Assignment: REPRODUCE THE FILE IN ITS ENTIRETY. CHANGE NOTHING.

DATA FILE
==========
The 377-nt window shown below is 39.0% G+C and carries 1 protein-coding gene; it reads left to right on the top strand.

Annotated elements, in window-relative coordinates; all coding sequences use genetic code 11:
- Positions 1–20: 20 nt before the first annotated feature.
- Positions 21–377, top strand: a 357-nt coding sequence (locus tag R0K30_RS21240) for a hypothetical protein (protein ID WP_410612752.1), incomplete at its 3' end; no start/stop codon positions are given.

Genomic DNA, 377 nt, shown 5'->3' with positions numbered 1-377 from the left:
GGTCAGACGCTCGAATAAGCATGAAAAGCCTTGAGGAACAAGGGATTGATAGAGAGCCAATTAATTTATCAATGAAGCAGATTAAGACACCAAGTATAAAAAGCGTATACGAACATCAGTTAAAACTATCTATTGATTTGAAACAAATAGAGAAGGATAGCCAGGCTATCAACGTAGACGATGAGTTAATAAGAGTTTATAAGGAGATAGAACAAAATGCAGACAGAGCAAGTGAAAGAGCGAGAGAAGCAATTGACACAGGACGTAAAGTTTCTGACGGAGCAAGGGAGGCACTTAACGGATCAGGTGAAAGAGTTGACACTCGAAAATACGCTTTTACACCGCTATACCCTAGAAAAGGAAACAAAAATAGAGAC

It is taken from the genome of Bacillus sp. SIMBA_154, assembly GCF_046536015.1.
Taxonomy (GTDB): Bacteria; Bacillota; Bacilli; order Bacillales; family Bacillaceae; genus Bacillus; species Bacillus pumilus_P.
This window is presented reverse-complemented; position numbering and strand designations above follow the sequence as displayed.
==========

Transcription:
The 377-nt window shown below is 39.0% G+C and carries 1 protein-coding gene; it reads left to right on the top strand.

Annotated elements, in window-relative coordinates; all coding sequences use genetic code 11:
- Positions 1–20: 20 nt before the first annotated feature.
- Positions 21–377, top strand: a 357-nt coding sequence (locus tag R0K30_RS21240) for a hypothetical protein (protein ID WP_410612752.1), incomplete at its 3' end; no start/stop codon positions are given.

Genomic DNA, 377 nt, shown 5'->3' with positions numbered 1-377 from the left:
GGTCAGACGCTCGAATAAGCATGAAAAGCCTTGAGGAACAAGGGATTGATAGAGAGCCAATTAATTTATCAATGAAGCAGATTAAGACACCAAGTATAAAAAGCGTATACGAACATCAGTTAAAACTATCTATTGATTTGAAACAAATAGAGAAGGATAGCCAGGCTATCAACGTAGACGATGAGTTAATAAGAGTTTATAAGGAGATAGAACAAAATGCAGACAGAGCAAGTGAAAGAGCGAGAGAAGCAATTGACACAGGACGTAAAGTTTCTGACGGAGCAAGGGAGGCACTTAACGGATCAGGTGAAAGAGTTGACACTCGAAAATACGCTTTTACACCGCTATACCCTAGAAAAGGAAACAAAAATAGAGAC

It is taken from the genome of Bacillus sp. SIMBA_154, assembly GCF_046536015.1.
Taxonomy (GTDB): Bacteria; Bacillota; Bacilli; order Bacillales; family Bacillaceae; genus Bacillus; species Bacillus pumilus_P.
This window is presented reverse-complemented; position numbering and strand designations above follow the sequence as displayed.